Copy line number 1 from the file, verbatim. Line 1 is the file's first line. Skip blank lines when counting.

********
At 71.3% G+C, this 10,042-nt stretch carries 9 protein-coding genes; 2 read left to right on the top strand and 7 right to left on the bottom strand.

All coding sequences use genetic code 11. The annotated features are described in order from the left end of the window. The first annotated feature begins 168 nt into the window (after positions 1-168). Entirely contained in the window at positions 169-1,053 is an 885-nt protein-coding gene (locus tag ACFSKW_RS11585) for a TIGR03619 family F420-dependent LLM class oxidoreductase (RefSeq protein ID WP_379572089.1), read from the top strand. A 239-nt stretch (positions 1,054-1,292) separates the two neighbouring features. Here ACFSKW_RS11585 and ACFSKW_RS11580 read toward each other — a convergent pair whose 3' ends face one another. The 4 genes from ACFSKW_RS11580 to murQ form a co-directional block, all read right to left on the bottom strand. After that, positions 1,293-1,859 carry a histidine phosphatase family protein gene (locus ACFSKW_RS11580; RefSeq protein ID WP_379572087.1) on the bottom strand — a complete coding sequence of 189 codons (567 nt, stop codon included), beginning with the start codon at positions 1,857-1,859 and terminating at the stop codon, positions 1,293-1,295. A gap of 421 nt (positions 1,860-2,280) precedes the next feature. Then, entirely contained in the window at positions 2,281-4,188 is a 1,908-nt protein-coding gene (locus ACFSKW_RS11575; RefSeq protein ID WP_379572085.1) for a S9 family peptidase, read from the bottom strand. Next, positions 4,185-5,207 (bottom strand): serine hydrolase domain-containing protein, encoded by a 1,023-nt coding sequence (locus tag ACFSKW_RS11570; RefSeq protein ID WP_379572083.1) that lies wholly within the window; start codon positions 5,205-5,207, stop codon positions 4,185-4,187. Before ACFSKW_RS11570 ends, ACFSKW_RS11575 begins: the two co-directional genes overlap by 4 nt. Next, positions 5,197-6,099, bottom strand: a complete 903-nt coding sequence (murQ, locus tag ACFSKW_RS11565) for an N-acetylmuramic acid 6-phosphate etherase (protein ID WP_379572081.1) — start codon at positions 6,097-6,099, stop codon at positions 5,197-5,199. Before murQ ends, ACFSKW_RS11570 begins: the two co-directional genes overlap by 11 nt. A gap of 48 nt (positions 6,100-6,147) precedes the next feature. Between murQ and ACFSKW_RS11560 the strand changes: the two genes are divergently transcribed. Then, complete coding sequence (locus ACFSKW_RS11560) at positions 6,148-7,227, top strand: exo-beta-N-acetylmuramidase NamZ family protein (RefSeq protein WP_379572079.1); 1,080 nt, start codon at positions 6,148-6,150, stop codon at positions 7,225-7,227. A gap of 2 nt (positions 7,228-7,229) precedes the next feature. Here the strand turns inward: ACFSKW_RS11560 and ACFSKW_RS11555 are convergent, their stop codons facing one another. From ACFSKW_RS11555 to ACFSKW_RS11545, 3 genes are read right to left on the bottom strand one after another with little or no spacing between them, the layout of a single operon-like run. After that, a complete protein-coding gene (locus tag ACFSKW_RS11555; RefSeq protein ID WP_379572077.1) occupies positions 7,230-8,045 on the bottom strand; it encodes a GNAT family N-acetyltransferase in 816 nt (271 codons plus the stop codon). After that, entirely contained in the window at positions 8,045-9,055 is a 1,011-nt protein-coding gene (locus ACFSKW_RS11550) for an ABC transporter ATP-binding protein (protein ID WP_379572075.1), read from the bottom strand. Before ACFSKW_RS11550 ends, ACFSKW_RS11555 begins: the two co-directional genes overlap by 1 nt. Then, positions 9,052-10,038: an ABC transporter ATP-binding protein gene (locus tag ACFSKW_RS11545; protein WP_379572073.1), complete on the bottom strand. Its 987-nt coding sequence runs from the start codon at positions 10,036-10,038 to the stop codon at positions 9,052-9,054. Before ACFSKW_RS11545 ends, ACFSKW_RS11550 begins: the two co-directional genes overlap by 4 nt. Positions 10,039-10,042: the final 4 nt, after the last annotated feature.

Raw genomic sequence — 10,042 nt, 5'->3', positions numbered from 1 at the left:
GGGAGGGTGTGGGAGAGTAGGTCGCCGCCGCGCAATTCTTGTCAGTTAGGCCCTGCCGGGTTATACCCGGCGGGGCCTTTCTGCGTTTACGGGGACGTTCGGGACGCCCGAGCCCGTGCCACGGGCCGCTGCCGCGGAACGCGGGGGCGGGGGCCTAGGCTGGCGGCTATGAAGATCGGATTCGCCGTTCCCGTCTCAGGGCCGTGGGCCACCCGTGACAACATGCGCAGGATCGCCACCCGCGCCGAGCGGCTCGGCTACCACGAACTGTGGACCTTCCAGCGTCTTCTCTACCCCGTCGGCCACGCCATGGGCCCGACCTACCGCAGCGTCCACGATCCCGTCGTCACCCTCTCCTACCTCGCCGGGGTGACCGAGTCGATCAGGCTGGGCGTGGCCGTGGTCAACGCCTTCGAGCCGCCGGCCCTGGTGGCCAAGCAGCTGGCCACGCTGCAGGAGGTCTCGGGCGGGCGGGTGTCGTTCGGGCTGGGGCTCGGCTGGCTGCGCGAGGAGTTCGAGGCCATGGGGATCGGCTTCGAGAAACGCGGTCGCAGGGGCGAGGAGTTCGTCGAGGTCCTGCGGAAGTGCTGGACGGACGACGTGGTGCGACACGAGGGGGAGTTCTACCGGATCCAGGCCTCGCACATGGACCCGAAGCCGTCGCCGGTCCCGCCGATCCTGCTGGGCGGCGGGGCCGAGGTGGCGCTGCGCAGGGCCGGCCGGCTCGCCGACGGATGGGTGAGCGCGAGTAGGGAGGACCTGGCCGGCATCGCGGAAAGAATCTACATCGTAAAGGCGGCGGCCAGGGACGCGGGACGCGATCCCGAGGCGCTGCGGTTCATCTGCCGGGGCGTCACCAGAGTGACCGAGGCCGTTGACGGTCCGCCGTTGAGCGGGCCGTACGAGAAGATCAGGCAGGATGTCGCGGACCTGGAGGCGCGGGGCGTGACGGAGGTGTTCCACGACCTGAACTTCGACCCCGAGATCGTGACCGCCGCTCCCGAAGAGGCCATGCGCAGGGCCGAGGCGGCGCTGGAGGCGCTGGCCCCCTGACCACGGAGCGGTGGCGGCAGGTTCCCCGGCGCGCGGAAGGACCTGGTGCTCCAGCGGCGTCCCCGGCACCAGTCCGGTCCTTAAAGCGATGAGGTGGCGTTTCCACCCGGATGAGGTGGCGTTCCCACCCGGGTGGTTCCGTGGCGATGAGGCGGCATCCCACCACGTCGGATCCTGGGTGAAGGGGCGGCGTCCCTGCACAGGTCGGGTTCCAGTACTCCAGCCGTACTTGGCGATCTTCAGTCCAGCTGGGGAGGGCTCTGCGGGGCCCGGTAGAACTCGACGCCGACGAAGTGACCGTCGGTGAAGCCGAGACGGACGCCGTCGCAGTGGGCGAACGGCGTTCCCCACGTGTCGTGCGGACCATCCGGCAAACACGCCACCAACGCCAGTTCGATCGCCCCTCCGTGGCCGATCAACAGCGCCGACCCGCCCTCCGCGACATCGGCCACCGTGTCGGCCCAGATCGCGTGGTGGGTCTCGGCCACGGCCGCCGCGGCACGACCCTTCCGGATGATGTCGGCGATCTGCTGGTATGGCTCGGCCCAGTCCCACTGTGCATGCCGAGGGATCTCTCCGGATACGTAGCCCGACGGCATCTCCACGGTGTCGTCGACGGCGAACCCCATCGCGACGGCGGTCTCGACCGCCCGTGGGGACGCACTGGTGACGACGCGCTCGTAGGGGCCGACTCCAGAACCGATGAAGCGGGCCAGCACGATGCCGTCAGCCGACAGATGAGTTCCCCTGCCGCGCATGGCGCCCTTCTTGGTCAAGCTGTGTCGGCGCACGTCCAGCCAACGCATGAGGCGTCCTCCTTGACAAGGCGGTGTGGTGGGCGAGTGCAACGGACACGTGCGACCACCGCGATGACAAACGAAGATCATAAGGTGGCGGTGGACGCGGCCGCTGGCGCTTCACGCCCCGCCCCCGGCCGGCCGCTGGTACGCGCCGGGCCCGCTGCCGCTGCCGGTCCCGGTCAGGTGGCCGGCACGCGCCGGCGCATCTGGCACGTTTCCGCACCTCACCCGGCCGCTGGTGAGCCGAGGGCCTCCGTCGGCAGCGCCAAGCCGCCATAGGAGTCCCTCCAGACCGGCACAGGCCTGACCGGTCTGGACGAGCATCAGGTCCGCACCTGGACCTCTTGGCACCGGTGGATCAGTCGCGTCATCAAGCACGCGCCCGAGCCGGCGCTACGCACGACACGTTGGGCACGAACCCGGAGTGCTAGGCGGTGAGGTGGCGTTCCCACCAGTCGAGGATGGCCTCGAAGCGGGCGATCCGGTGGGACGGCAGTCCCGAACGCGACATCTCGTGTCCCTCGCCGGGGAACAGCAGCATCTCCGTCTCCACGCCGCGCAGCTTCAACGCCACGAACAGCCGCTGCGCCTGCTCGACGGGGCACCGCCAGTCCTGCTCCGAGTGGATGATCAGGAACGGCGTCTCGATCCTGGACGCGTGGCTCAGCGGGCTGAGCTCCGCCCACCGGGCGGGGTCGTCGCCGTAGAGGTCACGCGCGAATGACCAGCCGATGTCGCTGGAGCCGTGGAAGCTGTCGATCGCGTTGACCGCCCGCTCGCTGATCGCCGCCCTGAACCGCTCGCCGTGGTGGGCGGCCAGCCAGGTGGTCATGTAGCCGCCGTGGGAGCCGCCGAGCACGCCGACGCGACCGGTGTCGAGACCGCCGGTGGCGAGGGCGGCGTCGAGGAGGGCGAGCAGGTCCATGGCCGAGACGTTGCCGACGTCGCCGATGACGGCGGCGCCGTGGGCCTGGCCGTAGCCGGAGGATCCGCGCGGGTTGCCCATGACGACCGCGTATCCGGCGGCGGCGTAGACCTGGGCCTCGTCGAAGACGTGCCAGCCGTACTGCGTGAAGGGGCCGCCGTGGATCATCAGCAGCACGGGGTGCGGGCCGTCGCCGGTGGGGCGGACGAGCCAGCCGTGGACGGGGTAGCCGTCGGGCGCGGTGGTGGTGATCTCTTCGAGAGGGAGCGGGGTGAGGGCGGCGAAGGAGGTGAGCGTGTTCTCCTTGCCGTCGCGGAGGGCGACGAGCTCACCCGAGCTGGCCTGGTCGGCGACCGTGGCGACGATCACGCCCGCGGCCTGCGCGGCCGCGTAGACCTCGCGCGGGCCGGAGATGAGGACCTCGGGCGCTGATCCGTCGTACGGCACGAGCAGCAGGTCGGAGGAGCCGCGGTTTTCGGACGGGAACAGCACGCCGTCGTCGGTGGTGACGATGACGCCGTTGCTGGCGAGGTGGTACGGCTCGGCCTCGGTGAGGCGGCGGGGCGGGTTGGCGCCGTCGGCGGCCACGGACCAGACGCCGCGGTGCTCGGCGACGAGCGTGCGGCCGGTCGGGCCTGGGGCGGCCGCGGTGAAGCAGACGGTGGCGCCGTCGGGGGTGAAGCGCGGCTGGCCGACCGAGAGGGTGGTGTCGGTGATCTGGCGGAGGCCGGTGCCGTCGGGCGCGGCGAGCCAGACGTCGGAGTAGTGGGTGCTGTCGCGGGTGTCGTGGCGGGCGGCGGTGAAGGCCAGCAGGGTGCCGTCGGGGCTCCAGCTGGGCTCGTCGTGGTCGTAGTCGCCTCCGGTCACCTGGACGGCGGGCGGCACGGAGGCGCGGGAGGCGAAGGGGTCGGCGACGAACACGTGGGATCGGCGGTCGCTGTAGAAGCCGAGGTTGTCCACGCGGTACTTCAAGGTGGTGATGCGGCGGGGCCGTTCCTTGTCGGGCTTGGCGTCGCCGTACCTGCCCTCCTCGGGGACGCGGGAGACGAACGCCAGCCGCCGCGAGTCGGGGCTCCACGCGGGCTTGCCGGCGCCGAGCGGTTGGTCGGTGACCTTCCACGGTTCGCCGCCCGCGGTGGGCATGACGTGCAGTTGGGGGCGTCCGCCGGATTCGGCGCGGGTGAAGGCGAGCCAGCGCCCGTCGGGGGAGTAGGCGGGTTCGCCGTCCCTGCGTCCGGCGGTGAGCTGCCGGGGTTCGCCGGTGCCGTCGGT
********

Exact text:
At 71.3% G+C, this 10,042-nt stretch carries 9 protein-coding genes; 2 read left to right on the top strand and 7 right to left on the bottom strand.